Jon White: Saratoga Opening Triggers Travers Top 10

Historic and popular Saratoga Race Course kicks off its 2022 meeting this week. Opening day is Thursday (July 14).

When Thoroughbred racing was first conducted at Saratoga on Aug. 3, 1863, Abraham Lincoln was president and the Civil War was raging.

In William H.P. Robertson’s book “The History of Racing in America,” he wrote: “The smoke from the battle of Gettysburg scarcely had evaporated when America’s oldest existing race track began operations. Precisely one month after Pickett’s charge against Cemetery Ridge, horse hooves began pounding against the turf at Saratoga, senior citizen and grande dame among American racing centers.”

According to the media guide posted on the website, the first Saratoga meet consisted of just four days. It was staged by gambler, casino owner, ex-boxing champion and future congressman John “Old Smoke” Morrissey.

Emboldened by the success of that first four-day meet, Morrissey enlisted his friends John R. Hunter, Leonard Jerome and William Travers to form the Saratoga Association.

The second Saratoga meet in 1864 expanded to six days. The first Travers Stakes was run that year, 11 years before the first Kentucky Derby.

A colt by the name of Kentucky won the inaugural Travers Stakes, a race named after one of his owners, the aforementioned William Travers.

Thanks to the likes of Man o’ War, Gallant Fox, Secretariat and American Pharoah having been upset in stakes races contested there through the years, Saratoga has a reputation for being “the graveyard of favorites.”

The first Travers was far from an upset. The Travers was one of Kentucky’s 21 victories from 23 lifetime starts. A son of the great sire Lexington, Kentucky put together a 20-race winning streak during one stretch of his career.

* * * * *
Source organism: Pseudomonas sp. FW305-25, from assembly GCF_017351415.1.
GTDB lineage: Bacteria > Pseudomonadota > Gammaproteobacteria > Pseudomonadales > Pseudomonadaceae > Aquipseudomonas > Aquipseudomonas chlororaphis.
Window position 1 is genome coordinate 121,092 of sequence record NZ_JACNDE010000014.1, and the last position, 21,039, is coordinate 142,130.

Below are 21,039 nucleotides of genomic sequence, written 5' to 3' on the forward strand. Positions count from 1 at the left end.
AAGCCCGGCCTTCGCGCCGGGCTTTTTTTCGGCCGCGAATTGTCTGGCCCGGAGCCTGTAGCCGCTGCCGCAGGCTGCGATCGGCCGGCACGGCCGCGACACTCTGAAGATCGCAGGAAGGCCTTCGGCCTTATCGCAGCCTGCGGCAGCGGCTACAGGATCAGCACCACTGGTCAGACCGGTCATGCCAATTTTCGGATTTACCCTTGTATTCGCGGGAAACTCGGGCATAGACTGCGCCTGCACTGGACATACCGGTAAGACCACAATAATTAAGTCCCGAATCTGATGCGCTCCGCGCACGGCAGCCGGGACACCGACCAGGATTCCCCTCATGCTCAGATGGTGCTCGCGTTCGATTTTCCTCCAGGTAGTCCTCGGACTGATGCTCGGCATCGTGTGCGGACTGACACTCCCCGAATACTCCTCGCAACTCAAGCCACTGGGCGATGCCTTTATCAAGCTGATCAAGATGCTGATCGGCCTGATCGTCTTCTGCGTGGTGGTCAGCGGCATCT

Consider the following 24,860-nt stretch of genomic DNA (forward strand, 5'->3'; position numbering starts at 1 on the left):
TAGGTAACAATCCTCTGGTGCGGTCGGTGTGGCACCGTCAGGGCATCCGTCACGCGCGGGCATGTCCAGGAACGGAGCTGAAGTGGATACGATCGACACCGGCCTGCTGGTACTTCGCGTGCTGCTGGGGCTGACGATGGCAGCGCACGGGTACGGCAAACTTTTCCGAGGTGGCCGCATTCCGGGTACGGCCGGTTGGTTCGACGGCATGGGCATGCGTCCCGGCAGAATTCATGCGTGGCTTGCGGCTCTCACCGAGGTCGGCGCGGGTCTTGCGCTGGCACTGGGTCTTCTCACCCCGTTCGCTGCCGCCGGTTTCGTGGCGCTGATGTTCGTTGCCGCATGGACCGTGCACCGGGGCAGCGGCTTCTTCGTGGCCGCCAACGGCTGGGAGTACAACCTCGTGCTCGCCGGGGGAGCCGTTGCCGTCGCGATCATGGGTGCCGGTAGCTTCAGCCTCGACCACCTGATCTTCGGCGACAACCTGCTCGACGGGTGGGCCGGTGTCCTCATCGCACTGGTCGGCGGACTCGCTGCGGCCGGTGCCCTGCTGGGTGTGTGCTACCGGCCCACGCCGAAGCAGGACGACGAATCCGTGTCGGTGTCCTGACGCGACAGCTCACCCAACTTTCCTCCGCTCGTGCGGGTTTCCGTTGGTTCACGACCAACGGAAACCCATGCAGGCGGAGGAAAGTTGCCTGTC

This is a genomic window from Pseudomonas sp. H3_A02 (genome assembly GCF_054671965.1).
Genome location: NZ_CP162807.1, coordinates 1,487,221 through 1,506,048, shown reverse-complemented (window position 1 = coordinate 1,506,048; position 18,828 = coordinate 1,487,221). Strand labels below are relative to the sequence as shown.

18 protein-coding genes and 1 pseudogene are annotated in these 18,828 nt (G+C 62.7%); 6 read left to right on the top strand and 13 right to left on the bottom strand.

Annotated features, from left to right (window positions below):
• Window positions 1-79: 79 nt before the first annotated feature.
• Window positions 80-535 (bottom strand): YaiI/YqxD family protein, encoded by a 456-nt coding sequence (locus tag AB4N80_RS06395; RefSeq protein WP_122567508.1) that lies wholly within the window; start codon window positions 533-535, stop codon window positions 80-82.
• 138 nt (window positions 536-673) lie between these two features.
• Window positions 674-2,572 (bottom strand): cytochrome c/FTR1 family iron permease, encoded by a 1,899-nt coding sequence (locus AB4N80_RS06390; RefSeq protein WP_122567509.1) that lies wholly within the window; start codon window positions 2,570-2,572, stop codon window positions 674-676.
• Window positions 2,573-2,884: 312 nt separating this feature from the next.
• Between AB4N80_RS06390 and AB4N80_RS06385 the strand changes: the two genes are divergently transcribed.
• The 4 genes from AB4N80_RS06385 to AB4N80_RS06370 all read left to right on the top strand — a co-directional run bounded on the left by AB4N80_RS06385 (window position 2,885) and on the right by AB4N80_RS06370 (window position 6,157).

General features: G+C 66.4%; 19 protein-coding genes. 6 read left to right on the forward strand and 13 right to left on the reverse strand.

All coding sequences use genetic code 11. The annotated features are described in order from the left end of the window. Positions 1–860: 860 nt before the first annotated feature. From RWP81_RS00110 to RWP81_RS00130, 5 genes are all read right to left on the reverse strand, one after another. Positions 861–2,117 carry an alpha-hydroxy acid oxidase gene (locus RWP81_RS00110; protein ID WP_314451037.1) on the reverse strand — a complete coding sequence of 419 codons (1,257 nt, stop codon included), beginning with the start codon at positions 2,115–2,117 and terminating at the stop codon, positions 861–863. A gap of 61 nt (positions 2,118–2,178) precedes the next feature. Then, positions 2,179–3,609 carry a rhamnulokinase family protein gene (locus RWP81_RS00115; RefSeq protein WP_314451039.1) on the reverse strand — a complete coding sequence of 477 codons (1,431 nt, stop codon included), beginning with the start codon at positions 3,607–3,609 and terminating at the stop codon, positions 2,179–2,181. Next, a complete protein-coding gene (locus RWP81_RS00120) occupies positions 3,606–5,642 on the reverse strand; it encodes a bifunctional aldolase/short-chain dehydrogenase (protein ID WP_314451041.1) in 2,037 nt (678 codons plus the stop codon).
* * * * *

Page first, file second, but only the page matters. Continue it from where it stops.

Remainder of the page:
Many racing fans are looking ahead to this year’s 153rd running of the Grade I, $1.25 million Travers at 1 1/4 miles on Aug. 27. It tantalizingly has the potential to attract an excellent field. With this in mind, I decided to come up with an early Travers Top 10, which can be seen below:

Rank  Horse

 1. Charge It (pictured above)
 2. Jack Christopher
 3. Early Voting
 4. Epicenter
 5. Taiba
 6. Zandon
 7. Home Brew
 8. Tawny Port
 9. We the People
10. Creative Minister

In my opinion, the best performance by a 3-year-old so far in 2022 is Charge It’s dazzling 23-length victory in the Grade III Dwyer Stakes at Belmont Park

Trained by Hall of Famer Todd Pletcher, Charge It recorded a 111 Beyer Speed Figure in the Dwyer. It’s the best Beyer of the year to date among 3-year-olds.

Below are the Beyer Speed Figures higher than 100 by a 3-year-old in 2022 through July 12:

BSF Horse (Race, Track, Date)

111 Charge It (Dwyer, Belmont Park, July 2)
107 Jack Christopher (Woody Stephens, Belmont, June 11)
105 Early Voting (Preakness, Pimlico, May 21)
104 Conagher (alw/opt claimer, Churchill Downs, June 3)
103 We the People (Peter Pan, Belmont Park, May 14)
103 Taiba (maiden race, Santa Anita, March 5)
103 Messier (Robert B. Lewis, Santa Anita, Feb. 6)
102 Taiba (Santa Anita Derby, Santa Anita, April 9)
102 Epicenter (Preakness, Pimlico, May 21)
102 Epicenter (Louisiana Derby, Fair Grounds, March 26)
101 Rich Strike (Kentucky Derby, Churchill Downs, May 7)

Looking ahead, the next likely next start for the 3-year-olds on my Travers Top 10 is listed below:

Horse (Race and Date)

Charge It (Travers on Aug 27)
Jack Christopher (Haskell on July 23)
Early Voting (Haskell on July 23 or Jim Dandy on July 30)
Epicenter (Jim Dandy on July 30)
Taiba (Haskell on July 23)
Zandon (Jim Dandy on July 30)
Home Brew (Haskell on July 23)
Tawny Port (unknown)
We the People (unknown)
Creative Minister (Curlin on July 29)


Charge It is one of four starters in this year’s Kentucky Derby to win their next race. And all four of these victories have been in graded stakes races.

The four next-out winners from this year’s Kentucky Derby are listed below:

Horse (Race, Date)

Mo Donegal (Grade I Belmont Stakes, June 11)
Cyberknife (Grade III Matt Winn Stakes, June 12)
Tawny Port (Grade III Ohio Derby, June 25)